Today looks like a hot one. I think most of the metro area will end up between 88-92 degrees. For the first time in a few weeks we have very light EASTERLY flow over the Cascades and through the Gorge; that’s when air is flowing from land toward the sea. I see the pressure gradient is about 0.5 millibar from Portland to The Dalles. You can see the (light) easterly flow on the Troutdale profiler nicely this morning.
Current time is on the left side of the image, 48 hours back in time is on the right side. Two things show up; note the easterly flow from about 1,200′ up to at least 5,000′. But what really sticks out is the dramatic warming overhead since yesterday morning. At 3,000′ yesterday it was around 50 degrees at 7am. Yet at 7am today it was in the low-mid 60s at the same elevation. Combine that with the offshore flow and we’ll see quite a jump in the temps today. At least 8-10 degrees. So I think it’s quite likely we hit 90 at PDX, maybe a few notches warmer in a spot or two.
Cooler weather returns Friday and beyond. In fact the ECMWF says below normal temps Saturday through at least next Tuesday as another upper-level trough moves down into the Pacific Northwest. You can see the below average 850mb temps (temp in celsius at 5,000′) through the 9th…pretty good agreement on that on the ensemble chart here:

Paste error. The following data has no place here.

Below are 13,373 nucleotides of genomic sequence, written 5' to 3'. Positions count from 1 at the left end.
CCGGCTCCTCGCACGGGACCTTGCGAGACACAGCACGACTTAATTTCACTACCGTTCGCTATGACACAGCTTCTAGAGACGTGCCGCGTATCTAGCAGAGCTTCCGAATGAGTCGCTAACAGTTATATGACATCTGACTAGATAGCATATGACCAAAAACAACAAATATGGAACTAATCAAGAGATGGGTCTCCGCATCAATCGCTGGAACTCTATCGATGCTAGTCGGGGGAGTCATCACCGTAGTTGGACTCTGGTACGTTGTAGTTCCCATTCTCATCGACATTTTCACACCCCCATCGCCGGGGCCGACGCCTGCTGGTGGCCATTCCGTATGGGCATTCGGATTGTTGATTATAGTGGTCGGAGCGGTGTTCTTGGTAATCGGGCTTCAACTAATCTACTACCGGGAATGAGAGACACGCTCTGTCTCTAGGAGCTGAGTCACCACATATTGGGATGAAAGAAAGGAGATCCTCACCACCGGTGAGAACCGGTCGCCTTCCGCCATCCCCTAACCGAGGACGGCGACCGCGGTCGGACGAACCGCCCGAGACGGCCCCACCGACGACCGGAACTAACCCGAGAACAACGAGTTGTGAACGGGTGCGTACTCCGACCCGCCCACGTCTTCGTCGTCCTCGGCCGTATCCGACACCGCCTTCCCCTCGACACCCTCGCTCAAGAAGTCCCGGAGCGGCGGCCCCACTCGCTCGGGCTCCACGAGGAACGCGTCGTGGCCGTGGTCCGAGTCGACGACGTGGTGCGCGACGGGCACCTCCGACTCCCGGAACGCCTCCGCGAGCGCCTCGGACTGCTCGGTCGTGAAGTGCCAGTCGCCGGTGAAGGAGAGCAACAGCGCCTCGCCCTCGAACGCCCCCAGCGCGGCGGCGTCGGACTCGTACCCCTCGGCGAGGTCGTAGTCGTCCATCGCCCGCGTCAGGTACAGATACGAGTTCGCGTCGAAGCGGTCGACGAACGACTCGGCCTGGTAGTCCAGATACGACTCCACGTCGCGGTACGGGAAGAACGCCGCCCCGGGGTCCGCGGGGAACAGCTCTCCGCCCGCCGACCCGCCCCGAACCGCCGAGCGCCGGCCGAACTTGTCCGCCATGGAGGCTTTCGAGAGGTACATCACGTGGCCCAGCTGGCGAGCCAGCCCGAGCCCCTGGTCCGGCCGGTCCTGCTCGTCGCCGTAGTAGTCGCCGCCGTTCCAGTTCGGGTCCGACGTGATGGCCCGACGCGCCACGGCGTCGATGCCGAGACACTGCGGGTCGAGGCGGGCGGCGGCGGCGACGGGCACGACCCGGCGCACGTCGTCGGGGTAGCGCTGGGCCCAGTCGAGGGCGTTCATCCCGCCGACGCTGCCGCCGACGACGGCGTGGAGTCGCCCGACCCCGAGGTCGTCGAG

Check out that trough on Monday morning. This says SHOWERS to me just looking at the pattern only. Yet it is early August (not June or September) so models want to keep most/all of the showers north of the Columbia River in the lowlands and in the northern half of Oregon in the mountains. Take a look at the ECMWF rain total ending Tuesday:
The GFS is slightly wetter with 0.10″ extending down into the Northern Willamette Valley.
The rain showing up south and east of the highlighted area is thunderstorm action east of the mountains not directly related to the cool showers coming in with the trough. For those of you planning on camping in the northern Oregon Cascades or Washington (me) Sunday-Tuesday, it appears to be another cool and possibly showery early August period.
Chief Meteorologist Mark Nelsen